Today I would like to welcome author Jeffrey Bryan as a guest post today. He is the author of Silent Desperation. You can find the review I posted of his book here. Welcome Jeff and I will hand it over to you now!
How the idea came about for the book
The mix of stories and poetry in “Silent Desperation” reflect pieces created over a 15 year period. So while none of them was written to be part of a book like this, a friend suggested that putting together a collection of my favorites might be fun for my readers. So I set out to select stories and poems that had a common feel or theme. Oddly, the hardest part of the exercise was choosing the title for the collection. Originally I had wanted to title the collection for the story “The Forever Man”, but my editor insisted that the title should be that of “Silent Desperation”, as, in their opinion, that was the most powerful piece in the mix. So in the end, and as usual, I did as the Editor suggested.
The process of writing (for me anyway)
As I imagine is true for most authors of fiction, over the years I’ve enjoyed reading for pleasure for years. Recently I’ve been exploring epic stories that range between science fiction and more contemporary fiction, and I had been trying my hand at capturing some of my own ideas during that time.
In essence, many of the poems were written as a sort of conceptual shorthand – capturing an idea/emotion/impact that I wanted to convey in a longer story. In many cases, I never stopped with the poem, but just moved right on into the story. Most of the stories in “Silent Desperation” are of that variety. The poems included after the stories are mostly topics that I expect to write short stories or novels around in the future.
The key to writing for me is the tale – the actual story that I’m trying to express. The primary tool, of course, for doing this is outlining. If I didn’t outline my stories first I’m certain I’d wander off away from the point of the story and get lost. And if I get lost as the writer, it’s certain that I’d lose the reader as well.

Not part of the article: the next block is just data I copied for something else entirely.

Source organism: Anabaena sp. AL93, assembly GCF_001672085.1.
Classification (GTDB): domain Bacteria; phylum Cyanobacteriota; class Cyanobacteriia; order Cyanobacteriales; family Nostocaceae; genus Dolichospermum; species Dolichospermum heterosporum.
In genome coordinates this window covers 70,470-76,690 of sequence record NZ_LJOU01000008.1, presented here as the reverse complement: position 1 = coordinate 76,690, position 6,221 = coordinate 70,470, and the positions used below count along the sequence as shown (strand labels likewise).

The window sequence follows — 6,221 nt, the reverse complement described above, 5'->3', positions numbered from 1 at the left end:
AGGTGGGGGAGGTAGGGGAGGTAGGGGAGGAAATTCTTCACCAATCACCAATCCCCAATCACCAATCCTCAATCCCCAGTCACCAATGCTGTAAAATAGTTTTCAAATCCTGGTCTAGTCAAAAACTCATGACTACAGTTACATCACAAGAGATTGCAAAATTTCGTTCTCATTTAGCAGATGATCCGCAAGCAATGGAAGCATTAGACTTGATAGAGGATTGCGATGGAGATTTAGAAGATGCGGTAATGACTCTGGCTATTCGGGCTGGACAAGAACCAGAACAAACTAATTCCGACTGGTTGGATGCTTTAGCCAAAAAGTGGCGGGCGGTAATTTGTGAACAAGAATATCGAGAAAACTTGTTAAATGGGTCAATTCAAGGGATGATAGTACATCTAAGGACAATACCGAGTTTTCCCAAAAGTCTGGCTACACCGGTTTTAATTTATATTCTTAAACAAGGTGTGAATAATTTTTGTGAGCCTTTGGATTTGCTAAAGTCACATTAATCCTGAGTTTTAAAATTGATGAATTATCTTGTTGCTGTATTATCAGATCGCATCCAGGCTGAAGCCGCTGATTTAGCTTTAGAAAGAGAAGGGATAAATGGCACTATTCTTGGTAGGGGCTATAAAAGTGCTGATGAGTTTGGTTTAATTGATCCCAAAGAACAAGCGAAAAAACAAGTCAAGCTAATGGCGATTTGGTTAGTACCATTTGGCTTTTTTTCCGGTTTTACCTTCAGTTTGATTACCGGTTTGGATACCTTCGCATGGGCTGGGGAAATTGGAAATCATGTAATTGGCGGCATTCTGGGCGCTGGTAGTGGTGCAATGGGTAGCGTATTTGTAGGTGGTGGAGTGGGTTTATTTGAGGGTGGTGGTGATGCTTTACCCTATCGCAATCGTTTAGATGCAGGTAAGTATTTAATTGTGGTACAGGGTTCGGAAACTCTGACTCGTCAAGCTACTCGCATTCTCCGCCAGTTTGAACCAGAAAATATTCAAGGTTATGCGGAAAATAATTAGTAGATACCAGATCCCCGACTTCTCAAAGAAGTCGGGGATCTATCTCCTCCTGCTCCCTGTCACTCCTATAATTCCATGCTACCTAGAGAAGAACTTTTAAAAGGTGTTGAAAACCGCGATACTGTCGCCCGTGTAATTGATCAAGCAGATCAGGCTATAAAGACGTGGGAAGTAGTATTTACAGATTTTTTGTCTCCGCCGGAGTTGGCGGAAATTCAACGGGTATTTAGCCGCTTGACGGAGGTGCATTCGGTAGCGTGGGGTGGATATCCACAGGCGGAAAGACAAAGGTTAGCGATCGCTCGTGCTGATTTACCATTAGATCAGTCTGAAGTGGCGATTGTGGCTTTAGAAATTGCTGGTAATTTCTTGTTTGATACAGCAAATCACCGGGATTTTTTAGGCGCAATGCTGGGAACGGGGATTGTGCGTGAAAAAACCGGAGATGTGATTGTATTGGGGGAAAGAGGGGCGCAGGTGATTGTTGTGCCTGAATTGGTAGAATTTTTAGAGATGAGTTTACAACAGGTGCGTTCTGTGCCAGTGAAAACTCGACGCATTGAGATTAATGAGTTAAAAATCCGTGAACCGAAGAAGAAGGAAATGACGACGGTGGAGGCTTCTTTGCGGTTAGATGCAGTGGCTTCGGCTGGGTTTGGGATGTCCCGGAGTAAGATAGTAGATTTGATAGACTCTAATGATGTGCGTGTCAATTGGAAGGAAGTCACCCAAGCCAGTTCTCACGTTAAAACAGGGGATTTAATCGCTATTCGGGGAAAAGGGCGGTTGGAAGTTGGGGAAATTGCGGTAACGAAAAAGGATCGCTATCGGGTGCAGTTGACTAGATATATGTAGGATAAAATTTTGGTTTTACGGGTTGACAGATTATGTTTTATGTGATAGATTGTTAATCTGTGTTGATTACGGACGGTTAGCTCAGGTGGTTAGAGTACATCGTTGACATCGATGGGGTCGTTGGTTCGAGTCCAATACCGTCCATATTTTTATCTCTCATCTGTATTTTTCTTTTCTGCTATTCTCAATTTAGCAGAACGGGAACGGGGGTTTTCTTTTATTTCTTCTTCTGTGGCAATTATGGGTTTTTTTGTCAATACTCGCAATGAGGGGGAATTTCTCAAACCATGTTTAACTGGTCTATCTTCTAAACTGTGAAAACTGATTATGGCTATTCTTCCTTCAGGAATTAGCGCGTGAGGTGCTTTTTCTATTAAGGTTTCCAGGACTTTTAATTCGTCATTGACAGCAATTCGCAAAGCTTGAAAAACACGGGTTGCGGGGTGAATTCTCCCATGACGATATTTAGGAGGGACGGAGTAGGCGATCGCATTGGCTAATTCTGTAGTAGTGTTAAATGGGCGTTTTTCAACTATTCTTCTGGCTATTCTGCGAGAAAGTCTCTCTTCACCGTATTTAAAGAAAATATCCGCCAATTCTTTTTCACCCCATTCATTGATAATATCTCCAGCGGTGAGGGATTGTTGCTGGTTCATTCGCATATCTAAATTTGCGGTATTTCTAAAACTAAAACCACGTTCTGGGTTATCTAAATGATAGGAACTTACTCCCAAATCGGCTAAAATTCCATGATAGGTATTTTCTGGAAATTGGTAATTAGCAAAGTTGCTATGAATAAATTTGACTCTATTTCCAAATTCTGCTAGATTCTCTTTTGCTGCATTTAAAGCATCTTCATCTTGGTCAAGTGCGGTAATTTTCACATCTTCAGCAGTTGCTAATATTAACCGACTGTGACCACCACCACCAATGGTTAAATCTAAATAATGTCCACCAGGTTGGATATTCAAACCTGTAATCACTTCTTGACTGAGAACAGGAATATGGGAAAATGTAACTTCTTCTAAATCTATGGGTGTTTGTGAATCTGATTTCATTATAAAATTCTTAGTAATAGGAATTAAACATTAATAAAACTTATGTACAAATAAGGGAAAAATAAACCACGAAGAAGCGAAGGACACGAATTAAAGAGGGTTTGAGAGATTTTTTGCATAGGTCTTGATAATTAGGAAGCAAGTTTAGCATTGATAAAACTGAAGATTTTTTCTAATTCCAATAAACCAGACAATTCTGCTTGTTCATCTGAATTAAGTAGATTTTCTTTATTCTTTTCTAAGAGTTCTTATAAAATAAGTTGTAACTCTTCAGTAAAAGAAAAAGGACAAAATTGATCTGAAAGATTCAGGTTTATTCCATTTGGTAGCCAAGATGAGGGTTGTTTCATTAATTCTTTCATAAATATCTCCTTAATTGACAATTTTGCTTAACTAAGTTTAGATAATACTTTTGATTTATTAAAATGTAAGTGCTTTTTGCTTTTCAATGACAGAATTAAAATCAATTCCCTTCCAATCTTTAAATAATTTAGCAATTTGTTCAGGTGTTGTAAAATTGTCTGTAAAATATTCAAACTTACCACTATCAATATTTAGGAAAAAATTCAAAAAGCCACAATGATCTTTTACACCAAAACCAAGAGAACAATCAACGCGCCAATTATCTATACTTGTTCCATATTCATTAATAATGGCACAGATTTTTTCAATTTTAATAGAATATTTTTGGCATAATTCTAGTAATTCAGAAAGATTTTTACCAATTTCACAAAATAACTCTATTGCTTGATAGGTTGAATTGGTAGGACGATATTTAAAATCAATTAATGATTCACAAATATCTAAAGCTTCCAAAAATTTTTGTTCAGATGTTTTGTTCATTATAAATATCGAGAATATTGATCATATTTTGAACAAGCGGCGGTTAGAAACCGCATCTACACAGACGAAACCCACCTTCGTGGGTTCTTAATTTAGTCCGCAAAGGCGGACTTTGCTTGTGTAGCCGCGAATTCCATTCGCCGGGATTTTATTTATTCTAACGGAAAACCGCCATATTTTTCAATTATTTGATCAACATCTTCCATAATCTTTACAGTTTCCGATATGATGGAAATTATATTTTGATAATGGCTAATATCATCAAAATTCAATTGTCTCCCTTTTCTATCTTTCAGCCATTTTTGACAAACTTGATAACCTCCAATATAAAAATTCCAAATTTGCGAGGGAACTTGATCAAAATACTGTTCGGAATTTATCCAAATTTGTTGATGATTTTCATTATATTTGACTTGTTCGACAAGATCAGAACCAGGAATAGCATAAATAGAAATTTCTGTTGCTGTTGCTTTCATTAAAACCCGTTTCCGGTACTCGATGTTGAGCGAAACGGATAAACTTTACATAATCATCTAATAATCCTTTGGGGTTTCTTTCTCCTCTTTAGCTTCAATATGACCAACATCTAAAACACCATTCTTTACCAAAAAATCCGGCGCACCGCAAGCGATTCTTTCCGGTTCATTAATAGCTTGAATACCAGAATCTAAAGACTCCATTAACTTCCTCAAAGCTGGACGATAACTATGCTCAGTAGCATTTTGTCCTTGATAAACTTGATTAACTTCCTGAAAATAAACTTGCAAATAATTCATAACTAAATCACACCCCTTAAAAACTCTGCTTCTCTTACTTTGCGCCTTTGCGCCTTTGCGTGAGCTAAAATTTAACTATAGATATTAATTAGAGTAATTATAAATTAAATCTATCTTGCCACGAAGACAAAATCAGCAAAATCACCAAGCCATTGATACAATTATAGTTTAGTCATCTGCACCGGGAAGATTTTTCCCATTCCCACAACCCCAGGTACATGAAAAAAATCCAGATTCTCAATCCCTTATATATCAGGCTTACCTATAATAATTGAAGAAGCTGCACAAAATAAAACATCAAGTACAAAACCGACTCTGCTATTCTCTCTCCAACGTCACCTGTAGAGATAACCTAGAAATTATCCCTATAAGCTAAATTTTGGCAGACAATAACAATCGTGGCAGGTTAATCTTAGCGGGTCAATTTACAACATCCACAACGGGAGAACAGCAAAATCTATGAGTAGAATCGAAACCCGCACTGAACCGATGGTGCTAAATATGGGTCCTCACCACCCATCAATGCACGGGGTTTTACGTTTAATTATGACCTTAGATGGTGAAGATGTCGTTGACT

It’s often starling to me in retrospect to realize where (and when) the ideas for the stories dawned on me. Sometimes it’s funny, sometimes it’s poignant, but it’s always like a lightning bolt – a bolt of inspiration or insight that has me running for a computer or scrambling for a pen to write down enough of the idea to ensure I can flesh it out in time.
As examples, “One Dark Night” was a story inspired by actual events, “The Forever Man” was the result of a lonely isolated evening of introspection, and one story was the literal chronicling of a dream… or was it a dream? I still don’t know.
I have several novels in the works, including the novelization of the story “Eyes of Echo” in my recently released book. The next work I expect to complete is almost half written now and it’s the story of an unusual birth of an unusual creature under unusual circumstances. So you probably get the point that it’s a rather unusual story. 🙂
I don’t want to give too much away, but the title of the work is “The Gilead” and the teaser is:
Born in blood, raised in darkness, the creature known as Gilead has a purpose – a purpose he never expected to share, even with those whose trust he has gained.
The story starts with a mute and very pregnant woman brought to an inner city emergency room late at night. In severe distress, her baby is born through the efforts of a dedicated young emergency room doctor and her more experienced nurse, Nancy. A dreadfully difficult birth, the mother is unable to be saved, yet her child survives. The creature born looks nothing like a normal human baby, however.
Taken to safety by Nancy, the creature named Gilead grows quickly, learning far more rapidly than any normal human baby could. In the process, Gilead begins to teach Nancy things that she finds hard to believe, things that are beyond her understanding of normal human capabilities.
Resigned to a role as student to Gilead’s teachings, she discovers that he has a driving purpose that he cannot or will not share. Compelled to travel west from his initial birthplace in search of answers to this purpose, Gilead discovers that he has begun to learn from Nancy what it is to be human, even as he teaches her what it could be to be a human.
That sets up the first part of the book, and I hope to have it ready to send to a publisher (no idea who yet) by the end of the year.